• There are the benefits of scientific research in a unique environment of two co-joined islands – one at least 20 millions years old geologically – and one a mere 600 years old.
  • There are benefits for education – the handiness of the islands – so close to Auckland will make it much more convenient and affordable for a much wider range of schools – including low decile schools to come here – so that children can come and experience at first hand New Zealand native birds – wildlife species they are most unlikely to see or hear in their normal daily lives.
  • Then there are the economic benefits – a wildlife sanctuary – a mere 5 nautical miles from the downtown ferry terminal could bring to our tourism industry.
  • Finally the more intangible but none-the-less real enhancement to Aucklanders’ quality of life that would come with our most loved iconic volcanic island literally coming to life with a huge increase in native birds, lizards and invertebrates.

 Already native birds are colonising both islands spontaneously.  Bellbirds, including some of the birds the ARC released onto Motuihe last year, are now heard and seen regularly as well as kakariki or red-fronted parakeets – again probably from Motuihe where they were released in 2008.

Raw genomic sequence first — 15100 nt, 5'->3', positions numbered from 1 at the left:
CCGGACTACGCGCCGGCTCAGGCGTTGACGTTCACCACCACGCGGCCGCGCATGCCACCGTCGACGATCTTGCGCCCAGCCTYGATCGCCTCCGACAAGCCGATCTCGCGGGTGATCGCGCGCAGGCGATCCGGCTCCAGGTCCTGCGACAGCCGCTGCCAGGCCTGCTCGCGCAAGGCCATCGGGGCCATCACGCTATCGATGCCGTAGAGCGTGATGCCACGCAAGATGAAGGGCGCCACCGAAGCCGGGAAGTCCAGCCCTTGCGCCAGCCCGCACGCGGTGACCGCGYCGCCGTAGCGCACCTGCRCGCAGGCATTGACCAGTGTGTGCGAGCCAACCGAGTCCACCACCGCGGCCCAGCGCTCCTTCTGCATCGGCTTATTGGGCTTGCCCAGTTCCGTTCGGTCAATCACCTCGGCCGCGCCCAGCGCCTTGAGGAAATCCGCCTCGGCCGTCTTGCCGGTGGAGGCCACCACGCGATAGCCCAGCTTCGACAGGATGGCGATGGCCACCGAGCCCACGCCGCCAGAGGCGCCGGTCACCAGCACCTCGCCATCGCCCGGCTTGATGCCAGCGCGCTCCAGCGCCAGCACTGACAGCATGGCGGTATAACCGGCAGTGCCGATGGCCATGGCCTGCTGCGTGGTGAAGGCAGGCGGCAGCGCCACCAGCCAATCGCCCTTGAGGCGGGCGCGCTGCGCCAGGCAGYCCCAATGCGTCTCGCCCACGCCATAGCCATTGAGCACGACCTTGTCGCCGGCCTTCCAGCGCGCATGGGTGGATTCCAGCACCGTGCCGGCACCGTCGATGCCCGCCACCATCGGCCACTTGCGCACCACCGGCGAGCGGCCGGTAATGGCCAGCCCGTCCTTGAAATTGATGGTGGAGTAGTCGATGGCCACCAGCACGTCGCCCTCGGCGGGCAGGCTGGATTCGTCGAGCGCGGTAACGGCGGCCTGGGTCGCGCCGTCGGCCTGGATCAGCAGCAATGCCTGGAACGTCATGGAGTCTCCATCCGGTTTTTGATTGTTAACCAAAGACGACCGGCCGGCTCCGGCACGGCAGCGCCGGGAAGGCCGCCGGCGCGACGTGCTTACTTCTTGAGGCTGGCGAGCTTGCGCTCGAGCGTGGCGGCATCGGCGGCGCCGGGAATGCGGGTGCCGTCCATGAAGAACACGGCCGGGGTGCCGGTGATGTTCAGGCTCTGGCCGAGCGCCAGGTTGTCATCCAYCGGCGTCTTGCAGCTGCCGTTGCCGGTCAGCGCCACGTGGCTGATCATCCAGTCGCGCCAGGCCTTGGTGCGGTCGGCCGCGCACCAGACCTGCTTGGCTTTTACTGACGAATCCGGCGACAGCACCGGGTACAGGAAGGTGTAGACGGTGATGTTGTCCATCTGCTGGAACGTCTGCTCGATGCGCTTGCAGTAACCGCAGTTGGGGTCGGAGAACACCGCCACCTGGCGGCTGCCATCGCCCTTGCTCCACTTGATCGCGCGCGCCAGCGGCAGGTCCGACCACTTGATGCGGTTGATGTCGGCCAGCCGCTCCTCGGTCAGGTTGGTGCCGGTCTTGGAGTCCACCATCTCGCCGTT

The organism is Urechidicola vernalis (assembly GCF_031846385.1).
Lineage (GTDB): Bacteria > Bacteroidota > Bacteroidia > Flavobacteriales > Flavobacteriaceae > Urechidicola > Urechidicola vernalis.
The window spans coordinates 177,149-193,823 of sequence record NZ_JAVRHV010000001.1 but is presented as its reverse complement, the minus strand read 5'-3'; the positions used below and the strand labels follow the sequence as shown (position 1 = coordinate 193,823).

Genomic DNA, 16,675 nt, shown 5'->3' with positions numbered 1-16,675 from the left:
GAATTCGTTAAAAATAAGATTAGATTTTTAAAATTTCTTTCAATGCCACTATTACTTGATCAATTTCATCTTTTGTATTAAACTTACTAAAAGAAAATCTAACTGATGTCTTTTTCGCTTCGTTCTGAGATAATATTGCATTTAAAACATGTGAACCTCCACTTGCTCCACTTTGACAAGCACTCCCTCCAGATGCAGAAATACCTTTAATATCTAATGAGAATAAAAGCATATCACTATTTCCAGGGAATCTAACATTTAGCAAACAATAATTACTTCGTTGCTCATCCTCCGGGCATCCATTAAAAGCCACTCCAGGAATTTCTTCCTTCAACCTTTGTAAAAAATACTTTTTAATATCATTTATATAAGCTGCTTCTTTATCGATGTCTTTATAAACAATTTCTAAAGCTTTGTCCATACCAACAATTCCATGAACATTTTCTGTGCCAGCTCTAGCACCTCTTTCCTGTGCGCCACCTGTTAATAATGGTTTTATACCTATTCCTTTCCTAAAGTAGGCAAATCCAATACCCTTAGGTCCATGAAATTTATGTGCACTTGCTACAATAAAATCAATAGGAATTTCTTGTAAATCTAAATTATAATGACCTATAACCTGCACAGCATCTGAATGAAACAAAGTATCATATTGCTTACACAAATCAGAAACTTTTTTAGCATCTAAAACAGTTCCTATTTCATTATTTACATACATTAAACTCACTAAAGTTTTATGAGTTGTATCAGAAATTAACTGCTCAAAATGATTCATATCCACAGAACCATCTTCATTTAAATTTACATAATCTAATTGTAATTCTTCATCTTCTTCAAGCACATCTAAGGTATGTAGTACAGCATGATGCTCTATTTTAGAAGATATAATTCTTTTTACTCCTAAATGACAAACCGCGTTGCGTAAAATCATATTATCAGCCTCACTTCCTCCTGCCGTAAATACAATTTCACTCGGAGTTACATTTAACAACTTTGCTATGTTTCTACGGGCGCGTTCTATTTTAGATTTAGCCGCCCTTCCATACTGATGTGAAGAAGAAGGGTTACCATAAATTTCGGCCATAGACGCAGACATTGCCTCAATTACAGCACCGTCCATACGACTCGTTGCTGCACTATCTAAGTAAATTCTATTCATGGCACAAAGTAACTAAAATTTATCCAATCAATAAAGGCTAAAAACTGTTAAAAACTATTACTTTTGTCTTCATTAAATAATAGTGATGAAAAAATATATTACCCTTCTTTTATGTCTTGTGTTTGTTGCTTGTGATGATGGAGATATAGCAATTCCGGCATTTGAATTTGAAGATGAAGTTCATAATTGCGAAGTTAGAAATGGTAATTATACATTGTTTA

It seems looking back over the years and the long battle to get here it seems quite miraculous that today we have finally got to the stage where we have released rare native birds – the saddleback and the takahe onto these islands. 

Just to think the takahe was so rare that for nearly a 100 years it was believed to be extinct – and belonged more in the realm of mythology – until it was rediscovered in a remote valley in Fiordland in 1948.  Similarly the saddleback by 1964 was restricted to one critically endangered population on Hen Island.

And now these birds are here on these newly created pest-free islands – within eyesight of the office towers of the Auckland CBD.  When it comes to conservation in New Zealand – truly we live in an age of dreams and miracles.